“The Church draws her life from the Eucharist.” With these words, Pope Saint John Paul II began his 2003 encyclical Ecclesia de Eucharistia. He continues,
The Pope goes on to explain how the communion we share in receiving the Eucharist builds up the communion of the Church. “The Eucharist thus appears as the culmination of all the sacraments in perfecting our communion with God the Father by the identification with his only-begotten Son through the working of the Holy Spirit” (EE 34). He calls the Eucharist “the supreme sacramental manifestation of communion in the Church” (EE 38) and says, “The Eucharist creates communion and fosters communion” (EE 40).
The Eucharist gives life to the Church by uniting Christians more perfectly with Christ and with one another. When we celebrate the Eucharistic sacrifice, receive the Eucharist in Holy Communion, or adore the Eucharistic presence of Christ in prayer, we are made the body of Christ by the body of Christ; we are constituted as the Church by our common participation in the Eucharist. The Eucharist creates communion. It brings us into communion with the whole Church and not only with those assembled. Pope Saint John Paul II writes,
When we bring Holy Communion to the sick, we extend to the sick persons the communion of our local churches. When a sick person who is confined in her home or in a hospital receives the Eucharist that is consecrated and offered in the worship of a local community, she is united to that church and shares in that assembly. But the Eucharist is never the celebration of one local community alone. Through Communion in our Eucharistic Lord, we receive Jesus’ presence completely and are perfected in our communion with the universal Church that is one, holy, catholic and apostolic. When our sick brothers and sisters receive Holy Communion, they are made one with Jesus, with the communion of Jesus’ believers in a particular church, and the Church universal that is Jesus’ body.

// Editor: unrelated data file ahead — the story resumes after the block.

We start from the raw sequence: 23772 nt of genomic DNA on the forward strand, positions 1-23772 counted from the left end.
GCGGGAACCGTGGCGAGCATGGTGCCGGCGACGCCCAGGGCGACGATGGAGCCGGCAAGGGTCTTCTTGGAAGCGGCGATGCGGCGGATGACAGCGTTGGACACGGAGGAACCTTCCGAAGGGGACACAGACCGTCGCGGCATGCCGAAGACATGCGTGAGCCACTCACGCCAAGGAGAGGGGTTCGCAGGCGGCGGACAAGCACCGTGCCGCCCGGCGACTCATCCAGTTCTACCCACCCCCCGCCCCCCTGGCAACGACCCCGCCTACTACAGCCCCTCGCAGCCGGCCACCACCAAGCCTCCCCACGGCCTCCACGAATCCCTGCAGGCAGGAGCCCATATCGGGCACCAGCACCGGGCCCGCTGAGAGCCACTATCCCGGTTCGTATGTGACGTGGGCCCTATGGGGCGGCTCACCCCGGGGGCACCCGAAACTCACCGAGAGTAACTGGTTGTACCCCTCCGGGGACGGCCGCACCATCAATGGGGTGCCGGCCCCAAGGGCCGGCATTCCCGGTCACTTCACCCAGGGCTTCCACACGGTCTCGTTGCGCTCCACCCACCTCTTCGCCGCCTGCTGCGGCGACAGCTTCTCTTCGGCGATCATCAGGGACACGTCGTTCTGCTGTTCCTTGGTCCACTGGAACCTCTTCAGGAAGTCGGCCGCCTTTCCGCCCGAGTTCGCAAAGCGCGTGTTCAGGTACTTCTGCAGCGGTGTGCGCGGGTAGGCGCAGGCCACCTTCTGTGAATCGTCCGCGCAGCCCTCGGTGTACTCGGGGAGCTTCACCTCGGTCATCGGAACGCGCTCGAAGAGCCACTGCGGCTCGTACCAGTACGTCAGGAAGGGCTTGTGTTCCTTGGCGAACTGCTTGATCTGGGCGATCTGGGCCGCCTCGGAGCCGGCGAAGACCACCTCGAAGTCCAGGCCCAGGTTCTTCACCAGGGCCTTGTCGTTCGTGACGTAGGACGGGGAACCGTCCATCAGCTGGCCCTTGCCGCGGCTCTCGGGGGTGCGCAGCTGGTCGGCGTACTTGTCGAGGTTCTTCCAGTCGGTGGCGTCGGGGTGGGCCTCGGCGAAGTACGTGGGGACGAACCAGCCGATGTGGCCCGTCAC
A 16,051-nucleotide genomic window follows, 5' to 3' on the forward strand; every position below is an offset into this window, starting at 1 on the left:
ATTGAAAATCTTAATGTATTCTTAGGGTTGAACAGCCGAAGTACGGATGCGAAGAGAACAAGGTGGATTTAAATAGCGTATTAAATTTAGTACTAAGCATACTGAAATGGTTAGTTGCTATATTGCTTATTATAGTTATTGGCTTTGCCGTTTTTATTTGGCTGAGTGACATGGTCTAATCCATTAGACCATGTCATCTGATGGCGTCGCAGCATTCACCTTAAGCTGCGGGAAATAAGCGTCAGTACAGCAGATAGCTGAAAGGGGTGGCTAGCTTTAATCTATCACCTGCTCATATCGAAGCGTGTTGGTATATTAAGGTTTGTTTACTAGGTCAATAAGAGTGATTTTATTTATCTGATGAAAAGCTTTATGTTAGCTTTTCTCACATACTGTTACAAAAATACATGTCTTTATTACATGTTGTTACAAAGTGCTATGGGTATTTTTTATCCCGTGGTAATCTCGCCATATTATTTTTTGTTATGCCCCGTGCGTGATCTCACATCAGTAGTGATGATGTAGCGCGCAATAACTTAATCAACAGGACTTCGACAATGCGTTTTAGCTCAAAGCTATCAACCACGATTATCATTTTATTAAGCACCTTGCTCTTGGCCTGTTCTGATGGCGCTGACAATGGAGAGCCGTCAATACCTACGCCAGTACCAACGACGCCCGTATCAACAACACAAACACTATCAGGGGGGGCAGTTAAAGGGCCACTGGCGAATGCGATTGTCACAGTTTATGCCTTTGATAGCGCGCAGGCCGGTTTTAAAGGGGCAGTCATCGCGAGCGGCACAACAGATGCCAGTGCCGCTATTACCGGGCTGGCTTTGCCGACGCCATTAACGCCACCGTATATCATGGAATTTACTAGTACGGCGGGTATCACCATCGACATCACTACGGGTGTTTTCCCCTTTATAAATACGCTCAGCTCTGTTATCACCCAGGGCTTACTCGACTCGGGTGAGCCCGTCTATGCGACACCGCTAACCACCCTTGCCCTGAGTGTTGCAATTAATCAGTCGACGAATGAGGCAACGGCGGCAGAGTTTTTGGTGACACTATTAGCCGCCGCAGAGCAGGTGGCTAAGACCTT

“The Church draws her life from the Eucharist” and the sick person draws her life from the Eucharist by which she shares in the communion of Christ and his Church. When ministers of Holy Communion bring that Blessed Sacraments to sick and suffering men and women confined in homes or in hospitals, we give them the Eucharist; but at the same time we give them the Church. Those sick persons are separated physically from the local community in which the Eucharistic sacrifice is celebrated. Nevertheless, by receiving the Eucharist, whether physically or spiritually, the sick person is brought into communion with the worship of the assembly and the communion of the Church universal. Though that sharing in the Eucharist and the communion it creates, the sick person in the hospital truly is “the image and true presence of the one, holy, catholic and apostolic Church”